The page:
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BOM warns SA faces possible record rainfalls, severe thunderstorms and damaging winds

By Nicola Gage, Friday December 1, 2017 - 07:27 EDT
ABC licensed image
One of the almost 224,000 lightning strikes which happened across SA on Wednesday and early Thursday. - ABC licensed

Emergency services are on standby across South Australia as the state prepares for possible record rainfalls, severe thunderstorms and damaging winds.

Up to 100 millimetres is expected to fall across the state in coming days and a flood watch has been issued over a wide area.

The Bureau of Meteorology has warned the severe weather may be revised up to "destructive".



"We're watching very closely whether we need to up from the 'damaging' criteria, which is for 90 kilometres per hour [winds], up into that 'destructive' criteria which is usually associated with super-cell-type thunderstorms," Matt Collopy from the bureau said.

Some regions are bracing to receive several months' summer rain in one or two days.

Port Lincoln was already inundated on Thursday, with water flooding some streets and more than 200,000 lighting strikes have hit the state in 24 hours.

"The flood watch covers the areas of eastern Eyre Peninsula stretching down through the Flinders and Mid North, also to the Mount Lofty Ranges to the southern parts of the pastorals and then also into the Riverland and Murraylands," Mr Collopy said.

The wild weather is uncommon for this time of year and emergency services have spent the afternoon in Adelaide handing out sandbags.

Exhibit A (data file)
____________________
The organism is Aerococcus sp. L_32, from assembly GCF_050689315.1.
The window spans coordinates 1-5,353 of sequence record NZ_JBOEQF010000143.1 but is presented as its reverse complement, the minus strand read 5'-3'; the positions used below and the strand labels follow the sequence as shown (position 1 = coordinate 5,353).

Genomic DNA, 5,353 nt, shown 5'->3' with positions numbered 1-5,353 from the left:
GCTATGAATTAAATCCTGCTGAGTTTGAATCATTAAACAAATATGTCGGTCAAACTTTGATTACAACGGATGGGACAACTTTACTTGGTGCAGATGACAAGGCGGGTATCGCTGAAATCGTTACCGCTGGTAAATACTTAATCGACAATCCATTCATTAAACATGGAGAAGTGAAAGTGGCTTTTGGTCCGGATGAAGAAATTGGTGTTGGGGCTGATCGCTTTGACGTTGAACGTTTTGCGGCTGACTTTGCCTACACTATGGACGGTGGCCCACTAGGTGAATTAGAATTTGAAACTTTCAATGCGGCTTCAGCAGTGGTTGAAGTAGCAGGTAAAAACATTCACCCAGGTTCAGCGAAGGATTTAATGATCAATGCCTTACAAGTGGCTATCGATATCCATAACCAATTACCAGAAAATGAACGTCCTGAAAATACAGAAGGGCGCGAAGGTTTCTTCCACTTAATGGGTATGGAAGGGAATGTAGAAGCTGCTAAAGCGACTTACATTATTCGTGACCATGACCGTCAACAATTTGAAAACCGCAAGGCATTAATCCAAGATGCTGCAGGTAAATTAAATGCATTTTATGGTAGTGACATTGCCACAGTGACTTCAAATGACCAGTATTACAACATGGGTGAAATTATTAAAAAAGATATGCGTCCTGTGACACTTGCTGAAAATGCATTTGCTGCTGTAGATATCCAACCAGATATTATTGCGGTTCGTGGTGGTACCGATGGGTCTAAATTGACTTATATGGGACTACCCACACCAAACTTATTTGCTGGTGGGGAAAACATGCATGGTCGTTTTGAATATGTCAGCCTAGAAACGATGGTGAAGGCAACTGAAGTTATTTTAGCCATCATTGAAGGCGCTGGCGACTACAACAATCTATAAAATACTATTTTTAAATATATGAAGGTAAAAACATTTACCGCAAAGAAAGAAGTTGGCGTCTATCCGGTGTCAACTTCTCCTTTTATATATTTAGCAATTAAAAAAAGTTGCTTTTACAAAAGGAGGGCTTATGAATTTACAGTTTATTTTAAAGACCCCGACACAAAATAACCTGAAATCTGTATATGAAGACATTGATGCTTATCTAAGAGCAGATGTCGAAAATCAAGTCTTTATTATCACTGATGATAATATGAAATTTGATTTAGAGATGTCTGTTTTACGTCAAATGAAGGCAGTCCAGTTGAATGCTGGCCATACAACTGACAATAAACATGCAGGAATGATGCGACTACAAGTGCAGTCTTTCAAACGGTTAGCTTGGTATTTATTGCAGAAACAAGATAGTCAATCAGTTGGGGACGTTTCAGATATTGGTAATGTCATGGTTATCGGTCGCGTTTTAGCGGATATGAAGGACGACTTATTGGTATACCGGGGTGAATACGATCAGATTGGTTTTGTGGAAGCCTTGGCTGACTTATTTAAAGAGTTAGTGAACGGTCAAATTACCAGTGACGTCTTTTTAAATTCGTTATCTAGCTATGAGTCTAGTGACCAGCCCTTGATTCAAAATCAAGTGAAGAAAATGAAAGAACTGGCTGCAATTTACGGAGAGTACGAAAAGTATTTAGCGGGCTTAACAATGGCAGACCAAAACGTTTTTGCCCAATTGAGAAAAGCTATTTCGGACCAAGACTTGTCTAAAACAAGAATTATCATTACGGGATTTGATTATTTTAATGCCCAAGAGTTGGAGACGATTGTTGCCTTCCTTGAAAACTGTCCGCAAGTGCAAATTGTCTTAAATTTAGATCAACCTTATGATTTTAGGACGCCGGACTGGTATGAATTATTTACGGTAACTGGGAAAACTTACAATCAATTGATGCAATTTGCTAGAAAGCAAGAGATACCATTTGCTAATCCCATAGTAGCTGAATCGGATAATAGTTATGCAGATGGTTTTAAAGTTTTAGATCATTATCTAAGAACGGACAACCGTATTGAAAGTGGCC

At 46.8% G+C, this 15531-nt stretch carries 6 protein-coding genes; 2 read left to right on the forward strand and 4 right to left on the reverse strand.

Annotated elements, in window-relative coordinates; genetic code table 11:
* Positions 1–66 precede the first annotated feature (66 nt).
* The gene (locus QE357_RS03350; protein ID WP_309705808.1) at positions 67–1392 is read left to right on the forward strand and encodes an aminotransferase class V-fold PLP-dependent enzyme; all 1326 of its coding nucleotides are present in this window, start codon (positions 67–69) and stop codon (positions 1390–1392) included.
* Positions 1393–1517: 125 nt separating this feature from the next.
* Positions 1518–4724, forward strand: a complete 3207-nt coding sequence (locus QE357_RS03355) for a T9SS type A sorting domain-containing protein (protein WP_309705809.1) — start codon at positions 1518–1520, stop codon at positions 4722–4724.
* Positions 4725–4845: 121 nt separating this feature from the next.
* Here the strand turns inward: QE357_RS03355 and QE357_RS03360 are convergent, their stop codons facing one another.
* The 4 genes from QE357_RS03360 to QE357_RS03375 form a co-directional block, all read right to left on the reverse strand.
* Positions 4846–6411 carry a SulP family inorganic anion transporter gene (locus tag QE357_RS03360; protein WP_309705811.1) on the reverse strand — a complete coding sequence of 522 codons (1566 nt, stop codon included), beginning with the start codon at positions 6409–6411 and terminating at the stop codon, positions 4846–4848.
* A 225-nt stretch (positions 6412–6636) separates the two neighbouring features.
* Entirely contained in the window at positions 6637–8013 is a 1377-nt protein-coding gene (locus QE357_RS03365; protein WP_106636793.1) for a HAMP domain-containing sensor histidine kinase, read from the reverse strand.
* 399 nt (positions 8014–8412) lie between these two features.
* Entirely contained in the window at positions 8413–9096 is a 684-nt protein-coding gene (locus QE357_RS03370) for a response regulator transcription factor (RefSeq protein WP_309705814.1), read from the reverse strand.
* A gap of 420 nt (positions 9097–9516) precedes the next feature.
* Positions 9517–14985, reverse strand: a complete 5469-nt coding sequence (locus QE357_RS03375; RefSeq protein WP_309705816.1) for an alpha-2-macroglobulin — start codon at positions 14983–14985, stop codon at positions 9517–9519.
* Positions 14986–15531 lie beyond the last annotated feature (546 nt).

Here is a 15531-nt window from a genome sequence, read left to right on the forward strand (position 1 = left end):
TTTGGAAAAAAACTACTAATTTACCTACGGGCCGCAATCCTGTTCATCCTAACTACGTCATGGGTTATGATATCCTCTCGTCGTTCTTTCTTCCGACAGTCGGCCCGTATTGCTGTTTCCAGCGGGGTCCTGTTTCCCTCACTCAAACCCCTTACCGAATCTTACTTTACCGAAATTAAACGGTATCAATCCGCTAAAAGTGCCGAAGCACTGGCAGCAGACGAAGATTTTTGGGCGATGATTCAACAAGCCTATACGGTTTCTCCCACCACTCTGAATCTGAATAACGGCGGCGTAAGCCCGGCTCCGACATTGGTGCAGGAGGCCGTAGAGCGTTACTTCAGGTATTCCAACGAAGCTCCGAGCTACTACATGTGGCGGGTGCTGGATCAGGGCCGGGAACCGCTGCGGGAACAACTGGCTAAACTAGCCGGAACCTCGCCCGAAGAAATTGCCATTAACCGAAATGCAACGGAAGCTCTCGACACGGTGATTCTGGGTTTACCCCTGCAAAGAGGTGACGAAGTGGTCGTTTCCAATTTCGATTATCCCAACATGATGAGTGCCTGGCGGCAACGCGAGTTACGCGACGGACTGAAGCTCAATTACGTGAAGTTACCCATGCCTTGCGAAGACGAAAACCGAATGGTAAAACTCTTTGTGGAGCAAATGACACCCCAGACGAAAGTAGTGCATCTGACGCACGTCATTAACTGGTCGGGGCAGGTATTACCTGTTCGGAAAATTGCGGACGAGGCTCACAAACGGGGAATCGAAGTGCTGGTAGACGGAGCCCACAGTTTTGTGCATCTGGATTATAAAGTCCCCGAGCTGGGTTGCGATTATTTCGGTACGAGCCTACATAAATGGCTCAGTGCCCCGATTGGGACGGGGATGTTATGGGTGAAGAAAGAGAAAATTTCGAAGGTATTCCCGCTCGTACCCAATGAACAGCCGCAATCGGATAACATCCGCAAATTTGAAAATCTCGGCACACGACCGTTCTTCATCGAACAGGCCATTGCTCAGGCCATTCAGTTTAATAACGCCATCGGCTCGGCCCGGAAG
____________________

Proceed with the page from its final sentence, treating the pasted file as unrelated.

"It's not unusual to see thunderstorms but this widespread rain and widespread thunderstorm activity is unusual," Mr Collopy said.

"Particularly as it moves across our eastern border areas."

SES warns people about floodwaters

It has promoted the State Emergency Service (SES) to issue a warning for residents to take heed around floodwaters.

"What we don't want is a tragedy for families in the lead up to Christmas this year," the SES's Derren Halleday said.

"We need people to be aware of fast-flowing creeks, make sure they keep their children away and don't attempt to drive through flooded roads."



The weather cell is expected to stick around until Saturday with light showers clearing in the afternoon, in time for the start of the second Ashes test at Adelaide Oval.

"Saturday morning will be still quite wet," Mr Collopy said.

"There will be still a lot of showers around the Adelaide area but the atmosphere does dry up during the day.

"So by the time we get to the later start at around 2:00pm we should just see a few light showers around and they will be clearing."


- ABC

© ABC 2017

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